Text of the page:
The Health Department has also been involved in a Homeless Health Care program that reaches out to the unsheltered homeless through teams in each of the county's four human service regions, she said.

"You may wonder, with all these great things being done, why do we need a Lamb Center?" asked Marte Birnbaum of Reston Interfaith Inc., a nonprofit community service organization that operates throughout northern Fairfax County. Birnbaum is the director at Embry Rucker.

Not all homeless people like to be residents in a shelter, she noted. Staying at a shelter, as opposed to dropping in during the day, means a "complete loss of independence," she said. Residents are subject to curfews, rules and perhaps searches.

"Something I want you to keep in mind is, this is a national problem," said Birnbaum. "It's not a Fairfax problem." Homelessness increased all over the country at around the same time, she said, noting that the biggest reason for the increase was a lack of affordable housing.

"This is a county that, in many ways, is responsive to the problem," she said. Having a doctor at the shelter, for example, has provided a way to establish contact with homeless individuals who would not have come just to see a social worker, she noted.

Embry Rucker is the county's only facility that provides shelter to both the single homeless and families and offers drop-in services. The shelter expanded its services this winter with the opening of a hypothermia shelter.

DURING A QUESTION-and-answer session, Deborah Reyher asked what could and was being done to deal with the 87 percent of single homeless individuals with addiction problems and/or mental illness? "I think they're at the center of a lot of the controversy," she said, referring particularly to Merrifield's reluctance to become home to the Lamb Center.

Birnbaum noted that the county's Community Service Board (CSB) makes treatment available to those who can and will take advantage of it. However, she said, what the board can do is largely limited by what is requested of them by people who merit treatment.

Milgrim also noted that mental illness and addiction treatment was not her area of expertise, but she agree with Birnbaum that "a lot of people are choosing not to come in" for treatment. A Health Department strategy for dealing with this, said Milgrim, has been to have a mental health nurse practitioner and an outreach worker for substance abuse accompanying medical nurse practitioners who work with the homeless, in order to bring them into contact with those who might not otherwise seek their services. "Whenever we look to fix one thing, we realize we have to look at the whole picture," she said.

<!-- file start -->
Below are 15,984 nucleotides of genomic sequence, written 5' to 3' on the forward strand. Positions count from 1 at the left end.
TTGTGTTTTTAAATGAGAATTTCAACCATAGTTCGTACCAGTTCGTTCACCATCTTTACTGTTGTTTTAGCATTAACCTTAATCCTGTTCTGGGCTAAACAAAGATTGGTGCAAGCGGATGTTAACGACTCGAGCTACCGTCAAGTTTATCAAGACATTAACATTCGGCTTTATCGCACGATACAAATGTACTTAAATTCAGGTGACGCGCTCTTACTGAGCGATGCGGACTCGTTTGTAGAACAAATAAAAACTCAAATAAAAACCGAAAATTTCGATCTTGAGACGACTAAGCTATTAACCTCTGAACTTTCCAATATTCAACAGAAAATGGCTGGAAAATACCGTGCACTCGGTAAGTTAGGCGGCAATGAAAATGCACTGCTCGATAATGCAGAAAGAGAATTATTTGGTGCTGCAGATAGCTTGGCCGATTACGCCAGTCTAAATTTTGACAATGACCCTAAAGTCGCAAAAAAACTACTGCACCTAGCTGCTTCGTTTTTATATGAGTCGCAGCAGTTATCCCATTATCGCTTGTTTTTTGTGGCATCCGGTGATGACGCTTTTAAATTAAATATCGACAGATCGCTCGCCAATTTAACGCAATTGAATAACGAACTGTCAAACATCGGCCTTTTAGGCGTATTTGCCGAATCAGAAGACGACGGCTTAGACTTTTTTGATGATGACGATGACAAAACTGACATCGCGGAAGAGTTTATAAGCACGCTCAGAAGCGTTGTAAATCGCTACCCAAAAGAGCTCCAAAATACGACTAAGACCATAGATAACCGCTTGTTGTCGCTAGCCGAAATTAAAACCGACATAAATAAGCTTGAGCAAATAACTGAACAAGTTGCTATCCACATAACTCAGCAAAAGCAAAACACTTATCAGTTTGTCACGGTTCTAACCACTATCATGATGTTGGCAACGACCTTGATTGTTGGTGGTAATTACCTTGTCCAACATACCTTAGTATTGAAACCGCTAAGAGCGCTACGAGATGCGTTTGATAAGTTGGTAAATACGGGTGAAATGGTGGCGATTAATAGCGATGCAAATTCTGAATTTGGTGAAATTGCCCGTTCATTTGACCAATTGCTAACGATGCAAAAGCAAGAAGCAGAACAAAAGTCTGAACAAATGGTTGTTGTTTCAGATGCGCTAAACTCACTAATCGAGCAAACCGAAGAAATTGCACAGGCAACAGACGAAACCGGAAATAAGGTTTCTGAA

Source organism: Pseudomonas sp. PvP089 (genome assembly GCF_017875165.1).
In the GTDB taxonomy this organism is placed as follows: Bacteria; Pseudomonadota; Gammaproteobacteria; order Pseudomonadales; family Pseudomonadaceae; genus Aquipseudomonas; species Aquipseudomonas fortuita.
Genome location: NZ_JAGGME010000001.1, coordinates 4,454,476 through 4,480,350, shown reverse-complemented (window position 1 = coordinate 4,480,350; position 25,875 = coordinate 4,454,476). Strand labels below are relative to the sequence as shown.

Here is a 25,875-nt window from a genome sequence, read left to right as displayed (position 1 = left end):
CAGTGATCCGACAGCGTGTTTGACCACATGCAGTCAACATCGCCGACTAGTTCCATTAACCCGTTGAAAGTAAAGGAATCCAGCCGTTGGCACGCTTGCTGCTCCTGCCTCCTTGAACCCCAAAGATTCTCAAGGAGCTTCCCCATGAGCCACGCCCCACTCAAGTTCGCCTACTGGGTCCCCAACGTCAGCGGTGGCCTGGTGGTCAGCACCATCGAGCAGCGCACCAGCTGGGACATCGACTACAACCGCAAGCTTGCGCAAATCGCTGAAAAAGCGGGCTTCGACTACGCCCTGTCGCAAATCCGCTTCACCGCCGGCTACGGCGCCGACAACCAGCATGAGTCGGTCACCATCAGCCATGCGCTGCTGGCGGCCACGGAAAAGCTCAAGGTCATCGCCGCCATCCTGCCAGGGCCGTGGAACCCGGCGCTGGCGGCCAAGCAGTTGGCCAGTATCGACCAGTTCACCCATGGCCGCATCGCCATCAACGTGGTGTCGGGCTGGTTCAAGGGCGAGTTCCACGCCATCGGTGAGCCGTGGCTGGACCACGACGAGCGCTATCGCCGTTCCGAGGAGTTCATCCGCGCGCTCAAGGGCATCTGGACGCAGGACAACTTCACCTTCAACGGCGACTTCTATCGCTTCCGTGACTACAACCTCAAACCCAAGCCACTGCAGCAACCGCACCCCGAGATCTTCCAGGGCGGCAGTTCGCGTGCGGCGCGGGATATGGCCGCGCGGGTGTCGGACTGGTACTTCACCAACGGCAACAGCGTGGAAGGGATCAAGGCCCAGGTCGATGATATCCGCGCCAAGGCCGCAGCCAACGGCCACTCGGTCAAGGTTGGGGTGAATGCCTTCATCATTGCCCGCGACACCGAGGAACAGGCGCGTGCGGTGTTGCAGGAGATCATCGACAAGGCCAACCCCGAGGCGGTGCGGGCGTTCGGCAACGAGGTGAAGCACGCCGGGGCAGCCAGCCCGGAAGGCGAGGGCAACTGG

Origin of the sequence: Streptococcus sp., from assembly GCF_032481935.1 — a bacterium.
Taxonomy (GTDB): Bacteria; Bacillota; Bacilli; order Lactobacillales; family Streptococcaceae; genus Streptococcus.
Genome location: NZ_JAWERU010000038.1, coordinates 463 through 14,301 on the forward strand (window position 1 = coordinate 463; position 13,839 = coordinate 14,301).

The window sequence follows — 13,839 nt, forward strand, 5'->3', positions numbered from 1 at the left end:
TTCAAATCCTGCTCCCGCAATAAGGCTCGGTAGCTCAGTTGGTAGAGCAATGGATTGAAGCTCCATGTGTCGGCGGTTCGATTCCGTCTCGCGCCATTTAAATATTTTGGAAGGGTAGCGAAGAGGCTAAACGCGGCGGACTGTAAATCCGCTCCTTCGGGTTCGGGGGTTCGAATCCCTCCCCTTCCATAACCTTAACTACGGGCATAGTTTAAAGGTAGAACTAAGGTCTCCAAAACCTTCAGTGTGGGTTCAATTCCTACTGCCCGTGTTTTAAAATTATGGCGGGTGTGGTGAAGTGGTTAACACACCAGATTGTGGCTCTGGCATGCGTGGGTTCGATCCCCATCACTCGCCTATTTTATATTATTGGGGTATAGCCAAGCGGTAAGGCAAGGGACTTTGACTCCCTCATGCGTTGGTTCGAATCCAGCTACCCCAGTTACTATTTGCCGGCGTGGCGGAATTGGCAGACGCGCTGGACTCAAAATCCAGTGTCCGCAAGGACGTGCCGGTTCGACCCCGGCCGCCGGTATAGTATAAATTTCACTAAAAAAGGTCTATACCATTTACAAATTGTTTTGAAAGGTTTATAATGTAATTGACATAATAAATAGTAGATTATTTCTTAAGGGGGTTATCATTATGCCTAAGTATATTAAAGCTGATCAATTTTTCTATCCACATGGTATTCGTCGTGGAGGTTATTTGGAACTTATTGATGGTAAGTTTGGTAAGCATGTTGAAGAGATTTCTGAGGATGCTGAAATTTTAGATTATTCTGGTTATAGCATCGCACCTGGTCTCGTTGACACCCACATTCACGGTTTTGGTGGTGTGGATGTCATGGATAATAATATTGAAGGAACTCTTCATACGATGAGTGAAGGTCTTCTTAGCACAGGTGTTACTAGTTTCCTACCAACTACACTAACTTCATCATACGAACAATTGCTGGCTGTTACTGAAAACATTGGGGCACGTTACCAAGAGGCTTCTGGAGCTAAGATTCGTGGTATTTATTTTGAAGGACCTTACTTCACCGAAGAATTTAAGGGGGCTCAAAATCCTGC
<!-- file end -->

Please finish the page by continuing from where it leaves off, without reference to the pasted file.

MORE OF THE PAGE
Ekram Sarper asked how realistic the 10-year goal was and how similar the county's goals and plans were to those of other jurisdictions.

Fitzgerald said the county has been "looking at other plans across the country" and working with the National Alliance to End Homelessness. She also said it often costs less to house people than to provide them with shelters and traditional homeless services. "So it's actually more cost-effective to end homelessness than to manage it," she said.

Flint Webb asked what, if any, relationship existed between homelessness and undocumented immigrants? All three panelists said service providers do not ask their clientele whether they are legal citizens. However, according to county statistics, those in the "language minority" make up only 10 percent of the single homeless and 25 percent of homeless families. However, Birnbaum noted, not knowing the language could be one reason some do not seek services.

Hall asked Birnbaum how Embry Rucker coexists with its business and residential neighbors, as the Lamb Center would have in Merrifield.

"There are not a lot of issues that occur," she said, adding that there is some fear on the part of neighbors. She said she did not think the homeless population, statistically, had any more inclination to violence than any other segment.

Sue Thieler said she had been using the library next door to Embry Rucker for years, adding, "I never even knew it was there." She said she had never heard of any problems arising from the shelter and noted that it had not seemed to scare anyone away, as the Reston Town Center is also located nearby.

Hall said he would like to make the topic of next month's meeting of the Providence District Council "lessons learned from the Lamb Center."